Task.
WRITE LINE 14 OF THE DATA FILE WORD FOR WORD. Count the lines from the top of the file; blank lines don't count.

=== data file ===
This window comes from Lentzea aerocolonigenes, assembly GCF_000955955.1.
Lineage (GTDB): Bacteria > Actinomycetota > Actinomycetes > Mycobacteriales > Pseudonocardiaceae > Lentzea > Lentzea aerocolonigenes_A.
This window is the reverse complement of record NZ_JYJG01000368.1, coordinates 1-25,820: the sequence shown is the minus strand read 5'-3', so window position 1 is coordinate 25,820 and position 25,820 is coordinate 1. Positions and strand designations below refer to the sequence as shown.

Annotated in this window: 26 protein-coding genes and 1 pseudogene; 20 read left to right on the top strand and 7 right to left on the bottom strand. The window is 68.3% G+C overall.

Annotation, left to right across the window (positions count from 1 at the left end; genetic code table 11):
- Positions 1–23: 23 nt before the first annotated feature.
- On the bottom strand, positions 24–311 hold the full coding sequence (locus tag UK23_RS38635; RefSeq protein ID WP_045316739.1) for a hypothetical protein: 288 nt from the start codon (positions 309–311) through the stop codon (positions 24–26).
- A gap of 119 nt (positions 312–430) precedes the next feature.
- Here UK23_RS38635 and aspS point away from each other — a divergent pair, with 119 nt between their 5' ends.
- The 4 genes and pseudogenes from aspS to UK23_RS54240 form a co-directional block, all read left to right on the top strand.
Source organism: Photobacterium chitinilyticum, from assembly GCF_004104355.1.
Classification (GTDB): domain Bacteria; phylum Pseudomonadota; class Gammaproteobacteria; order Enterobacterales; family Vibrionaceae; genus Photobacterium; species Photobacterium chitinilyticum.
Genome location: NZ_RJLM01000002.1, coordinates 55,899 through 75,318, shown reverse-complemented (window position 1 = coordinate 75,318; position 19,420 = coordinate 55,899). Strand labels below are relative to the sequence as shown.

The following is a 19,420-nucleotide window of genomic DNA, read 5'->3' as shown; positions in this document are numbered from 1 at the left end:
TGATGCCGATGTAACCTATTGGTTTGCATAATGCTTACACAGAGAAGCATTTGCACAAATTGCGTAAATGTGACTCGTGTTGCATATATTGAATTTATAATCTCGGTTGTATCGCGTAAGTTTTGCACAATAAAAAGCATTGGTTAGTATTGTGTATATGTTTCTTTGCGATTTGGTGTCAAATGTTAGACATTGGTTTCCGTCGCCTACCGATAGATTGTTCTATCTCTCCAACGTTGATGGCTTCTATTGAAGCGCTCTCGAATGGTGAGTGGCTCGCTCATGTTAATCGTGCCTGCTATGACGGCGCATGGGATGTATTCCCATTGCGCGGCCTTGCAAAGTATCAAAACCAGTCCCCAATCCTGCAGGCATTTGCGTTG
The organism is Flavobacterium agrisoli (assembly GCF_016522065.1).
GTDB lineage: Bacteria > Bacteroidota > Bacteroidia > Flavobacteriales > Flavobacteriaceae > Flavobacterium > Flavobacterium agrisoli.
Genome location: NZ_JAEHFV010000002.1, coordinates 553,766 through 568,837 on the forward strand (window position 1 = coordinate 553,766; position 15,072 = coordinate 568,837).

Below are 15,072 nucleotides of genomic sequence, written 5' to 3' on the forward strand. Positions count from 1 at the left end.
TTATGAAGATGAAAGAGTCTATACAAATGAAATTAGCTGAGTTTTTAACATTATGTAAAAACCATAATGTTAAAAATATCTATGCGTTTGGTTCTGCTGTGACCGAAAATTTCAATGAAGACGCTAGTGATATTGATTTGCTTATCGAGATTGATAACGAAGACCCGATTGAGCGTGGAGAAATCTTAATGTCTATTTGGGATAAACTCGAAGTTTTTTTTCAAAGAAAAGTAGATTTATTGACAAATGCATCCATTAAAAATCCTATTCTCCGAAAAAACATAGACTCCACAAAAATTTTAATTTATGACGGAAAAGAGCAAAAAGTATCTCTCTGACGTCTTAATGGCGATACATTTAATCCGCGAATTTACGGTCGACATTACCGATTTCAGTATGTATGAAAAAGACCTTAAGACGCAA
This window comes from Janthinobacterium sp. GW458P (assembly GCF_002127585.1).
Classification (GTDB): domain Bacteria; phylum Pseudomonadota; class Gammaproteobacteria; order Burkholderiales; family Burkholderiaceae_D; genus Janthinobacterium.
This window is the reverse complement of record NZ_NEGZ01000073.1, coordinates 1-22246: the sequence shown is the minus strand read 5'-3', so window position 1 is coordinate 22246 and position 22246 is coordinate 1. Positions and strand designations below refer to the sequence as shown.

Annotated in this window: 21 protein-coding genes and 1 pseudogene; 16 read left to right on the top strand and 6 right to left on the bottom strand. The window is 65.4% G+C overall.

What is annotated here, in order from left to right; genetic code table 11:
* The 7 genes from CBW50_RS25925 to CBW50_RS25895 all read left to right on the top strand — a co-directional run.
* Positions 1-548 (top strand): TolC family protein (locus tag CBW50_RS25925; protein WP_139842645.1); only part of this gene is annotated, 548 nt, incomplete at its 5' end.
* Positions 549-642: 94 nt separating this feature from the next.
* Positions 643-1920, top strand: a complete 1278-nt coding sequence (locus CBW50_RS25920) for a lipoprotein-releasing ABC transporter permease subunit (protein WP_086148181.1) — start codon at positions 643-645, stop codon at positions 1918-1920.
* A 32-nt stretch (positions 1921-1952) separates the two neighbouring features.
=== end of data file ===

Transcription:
The following is a 19,420-nucleotide window of genomic DNA, read 5'->3' as shown; positions in this document are numbered from 1 at the left end: